Air France introduced the A380 on 20 November 2009 with service to New York Citys JFK Airport from Paris Charles de Gaulle Airport, the carriers regional airline subsidiary, HOP. operates the majority of its regional domestic and European scheduled services with a fleet of regional jet aircraft. Of these airlines, SGTA was the first commercial company in France. The constituent members of Air France had already built extensive networks across Europe, to French colonies in North Africa, during World War II, Air France moved its operations to Casablanca. In 1936, Air France added French-built twin engine Potez 62 aircraft to its featuring a two compartment cabin that could accommodate 14 to 16 passengers. A high wing monoplane, it had a fuselage with composite coating while the wings were fabric covered with a metal leading edge. Equipped with Hispano-Suiza V-engines, they were used on routes in Europe, South America, on 26 June 1945 all of Frances air transport companies were nationalised. On 29 December 1945, a decree of the French Government granted Air France the management of the entire French air transport network, Air France appointed its first flight attendants in 1946.
The same year the airline opened its first air terminal at Les Invalides in central Paris and it was linked to Paris Le Bourget Airport, Air Frances first operations and engineering base, by coach. At that time the network covered 160,000 km, claimed to be the longest in the world, Société Nationale Air France was set up on 1 January 1946. European schedules were initially operated by a fleet of Douglas DC-3 aircraft, on 1 July 1946, Air France started direct flights between Paris and New York via refuelling stops at Shannon and Gander. Douglas DC-4 piston-engine airliners covered the route in just under 20 hours, in September 1947 Air Frances network stretched east from New York, Fort de France and Buenos Aires to Shanghai
Integrated Authority File
The Integrated Authority File or GND is an international authority file for the organisation of personal names, subject headings and corporate bodies from catalogues. It is used mainly for documentation in libraries and increasingly by archives, the GND is managed by the German National Library in cooperation with various regional library networks in German-speaking Europe and other partners. The GND falls under the Creative Commons Zero license, the GND specification provides a hierarchy of high-level entities and sub-classes, useful in library classification, and an approach to unambiguous identification of single elements. It comprises an ontology intended for knowledge representation in the semantic web, available in the RDF format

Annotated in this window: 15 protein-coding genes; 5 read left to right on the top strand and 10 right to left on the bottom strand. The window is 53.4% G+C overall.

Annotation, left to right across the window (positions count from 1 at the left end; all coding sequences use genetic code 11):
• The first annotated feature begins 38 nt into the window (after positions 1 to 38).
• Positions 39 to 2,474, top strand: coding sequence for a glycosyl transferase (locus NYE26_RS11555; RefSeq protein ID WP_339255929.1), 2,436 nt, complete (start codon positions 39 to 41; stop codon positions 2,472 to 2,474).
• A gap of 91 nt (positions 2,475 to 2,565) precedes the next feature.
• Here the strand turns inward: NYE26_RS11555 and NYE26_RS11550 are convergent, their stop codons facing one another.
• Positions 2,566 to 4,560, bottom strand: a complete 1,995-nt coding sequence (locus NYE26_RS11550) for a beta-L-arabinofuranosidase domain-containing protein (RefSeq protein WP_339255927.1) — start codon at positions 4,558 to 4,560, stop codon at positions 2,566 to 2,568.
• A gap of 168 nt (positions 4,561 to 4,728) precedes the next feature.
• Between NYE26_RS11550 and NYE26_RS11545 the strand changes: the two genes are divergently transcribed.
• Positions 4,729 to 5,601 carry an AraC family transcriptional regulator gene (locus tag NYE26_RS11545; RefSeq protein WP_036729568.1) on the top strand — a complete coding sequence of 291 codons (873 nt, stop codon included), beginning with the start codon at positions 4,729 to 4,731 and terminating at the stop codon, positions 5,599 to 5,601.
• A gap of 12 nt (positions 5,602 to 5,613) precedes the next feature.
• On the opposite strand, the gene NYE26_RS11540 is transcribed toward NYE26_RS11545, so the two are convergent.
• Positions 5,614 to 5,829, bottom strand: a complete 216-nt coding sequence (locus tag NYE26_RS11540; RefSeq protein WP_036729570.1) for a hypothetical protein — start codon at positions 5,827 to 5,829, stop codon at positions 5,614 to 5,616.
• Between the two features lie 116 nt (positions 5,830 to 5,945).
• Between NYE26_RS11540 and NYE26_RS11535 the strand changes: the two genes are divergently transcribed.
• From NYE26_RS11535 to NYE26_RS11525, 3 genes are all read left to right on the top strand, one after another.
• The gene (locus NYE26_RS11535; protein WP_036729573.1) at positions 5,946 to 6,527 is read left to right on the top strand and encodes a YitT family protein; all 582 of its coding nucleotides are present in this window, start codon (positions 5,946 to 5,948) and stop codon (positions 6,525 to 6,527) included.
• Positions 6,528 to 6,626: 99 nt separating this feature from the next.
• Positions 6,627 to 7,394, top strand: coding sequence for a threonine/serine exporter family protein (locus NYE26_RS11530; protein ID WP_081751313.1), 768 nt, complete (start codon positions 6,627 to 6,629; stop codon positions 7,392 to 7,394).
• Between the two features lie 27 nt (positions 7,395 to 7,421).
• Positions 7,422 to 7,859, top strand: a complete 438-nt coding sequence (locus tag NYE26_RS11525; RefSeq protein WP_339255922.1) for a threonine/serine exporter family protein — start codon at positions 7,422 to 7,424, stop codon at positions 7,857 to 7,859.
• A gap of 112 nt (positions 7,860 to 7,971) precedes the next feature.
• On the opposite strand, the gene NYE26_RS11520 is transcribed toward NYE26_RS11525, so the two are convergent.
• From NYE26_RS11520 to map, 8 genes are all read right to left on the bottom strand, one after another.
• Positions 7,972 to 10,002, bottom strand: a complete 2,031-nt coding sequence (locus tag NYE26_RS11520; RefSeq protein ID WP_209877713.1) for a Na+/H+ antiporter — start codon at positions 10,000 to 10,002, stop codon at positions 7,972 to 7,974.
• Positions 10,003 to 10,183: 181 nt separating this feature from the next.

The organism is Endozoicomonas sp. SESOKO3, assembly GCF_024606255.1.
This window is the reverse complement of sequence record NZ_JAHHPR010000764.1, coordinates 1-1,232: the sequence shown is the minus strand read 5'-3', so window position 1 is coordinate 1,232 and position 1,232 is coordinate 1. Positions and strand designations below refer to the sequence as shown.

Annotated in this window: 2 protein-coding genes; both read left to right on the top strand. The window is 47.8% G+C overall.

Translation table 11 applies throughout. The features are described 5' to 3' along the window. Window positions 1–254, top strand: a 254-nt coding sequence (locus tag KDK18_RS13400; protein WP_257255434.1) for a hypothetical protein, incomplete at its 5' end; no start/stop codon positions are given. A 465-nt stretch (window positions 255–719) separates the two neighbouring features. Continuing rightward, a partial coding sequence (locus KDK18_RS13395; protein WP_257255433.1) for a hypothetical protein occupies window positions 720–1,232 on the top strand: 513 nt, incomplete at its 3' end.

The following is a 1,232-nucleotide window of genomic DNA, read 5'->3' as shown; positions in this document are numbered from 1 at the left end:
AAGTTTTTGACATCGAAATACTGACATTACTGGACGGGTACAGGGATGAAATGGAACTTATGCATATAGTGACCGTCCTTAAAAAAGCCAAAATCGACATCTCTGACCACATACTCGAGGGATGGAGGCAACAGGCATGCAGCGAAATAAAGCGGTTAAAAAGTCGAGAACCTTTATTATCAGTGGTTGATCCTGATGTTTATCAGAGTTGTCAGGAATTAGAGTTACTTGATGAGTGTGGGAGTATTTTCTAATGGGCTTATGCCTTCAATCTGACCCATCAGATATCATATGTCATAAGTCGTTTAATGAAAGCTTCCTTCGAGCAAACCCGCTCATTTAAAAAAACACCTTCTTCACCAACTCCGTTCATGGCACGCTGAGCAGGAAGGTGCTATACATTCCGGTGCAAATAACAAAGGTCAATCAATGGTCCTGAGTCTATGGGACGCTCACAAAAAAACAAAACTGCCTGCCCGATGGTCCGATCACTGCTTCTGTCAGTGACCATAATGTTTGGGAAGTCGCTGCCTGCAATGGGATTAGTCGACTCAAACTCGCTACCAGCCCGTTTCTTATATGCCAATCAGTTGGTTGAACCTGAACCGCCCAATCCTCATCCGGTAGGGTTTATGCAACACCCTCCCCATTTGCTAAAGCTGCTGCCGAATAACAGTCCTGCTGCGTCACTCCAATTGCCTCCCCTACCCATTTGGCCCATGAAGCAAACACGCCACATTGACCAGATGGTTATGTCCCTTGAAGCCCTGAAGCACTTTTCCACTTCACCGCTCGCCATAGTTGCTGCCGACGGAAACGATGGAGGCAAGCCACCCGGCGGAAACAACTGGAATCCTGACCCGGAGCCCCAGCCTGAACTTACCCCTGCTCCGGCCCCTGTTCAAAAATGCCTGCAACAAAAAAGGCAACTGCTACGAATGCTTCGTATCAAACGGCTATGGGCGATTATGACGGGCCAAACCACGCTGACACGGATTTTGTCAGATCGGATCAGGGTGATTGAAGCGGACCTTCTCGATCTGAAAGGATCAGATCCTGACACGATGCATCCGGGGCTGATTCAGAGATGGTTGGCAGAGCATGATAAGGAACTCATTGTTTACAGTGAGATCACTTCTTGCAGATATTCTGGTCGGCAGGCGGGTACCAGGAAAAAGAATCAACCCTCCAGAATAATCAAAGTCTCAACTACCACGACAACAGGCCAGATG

Aérospatiale/BAC Concorde is a British-French turbojet-powered supersonic passenger jet airliner that was operated until 2003. It had a speed over twice the speed of sound at Mach 2.04. First flown in 1969, Concorde entered service in 1976 and continued flying for the next 27 years and it is one of only two supersonic transports to have been operated commercially, the other is the Soviet-built Tupolev Tu-144, which was operated for a much shorter period. Concorde was jointly developed and manufactured by Aérospatiale and the British Aircraft Corporation under an Anglo-French treaty, twenty aircraft were built, including six prototypes and development aircraft. Air France and British Airways were the airlines to purchase. The aircraft was used by wealthy passengers who could afford to pay a high price in exchange for Concordes speed. In the UK, any or all of the type are known simply as Concorde, the type was retired in 2003 after the crash of Air France Flight 4590, in which all passengers and crew were killed.
The general downturn in the aviation industry after the September 11 attacks in 2001. The group met for the first time in February 1954 and delivered their first report in April 1955, at the time it was known that the drag at supersonic speeds was strongly related to the span of the wing. The team outlined a baseline configuration that looked like an enlarged Avro 730 and this same short span produced very little lift at low speed, which resulted in extremely long take-off runs and frighteningly high landing speeds. In an SST design, this would have required enormous engine power to lift off from existing runways, based on this, the group considered the concept of an SST infeasible, and instead suggested continued low-level studies into supersonic aerodynamics. Soon after, Johanna Weber and Dietrich Küchemann at the RAE published a series of reports on a new wing planform, the vortex will lower the air pressure and cause lift to be greatly increased. This effect had been noticed earlier, notably by Chuck Yeager in the Convair XF-92, Weber suggested that this was no mere curiosity, and the effect could be deliberately used to improve low speed performance.
Küchemanns and Webers papers changed the nature of supersonic design almost overnight. Although the delta had already used on aircraft prior to this point. Such a layout would still have good supersonic performance inherent to the span, while offering reasonable take-off. It would need to have landing gear to produce the required angle of attack while still on the runway. Küchemann presented the idea at a meeting where Morgan was present, test pilot Eric Brown recalls Morgans reaction to the presentation, saying that he immediately seized on it as the solution to the SST problem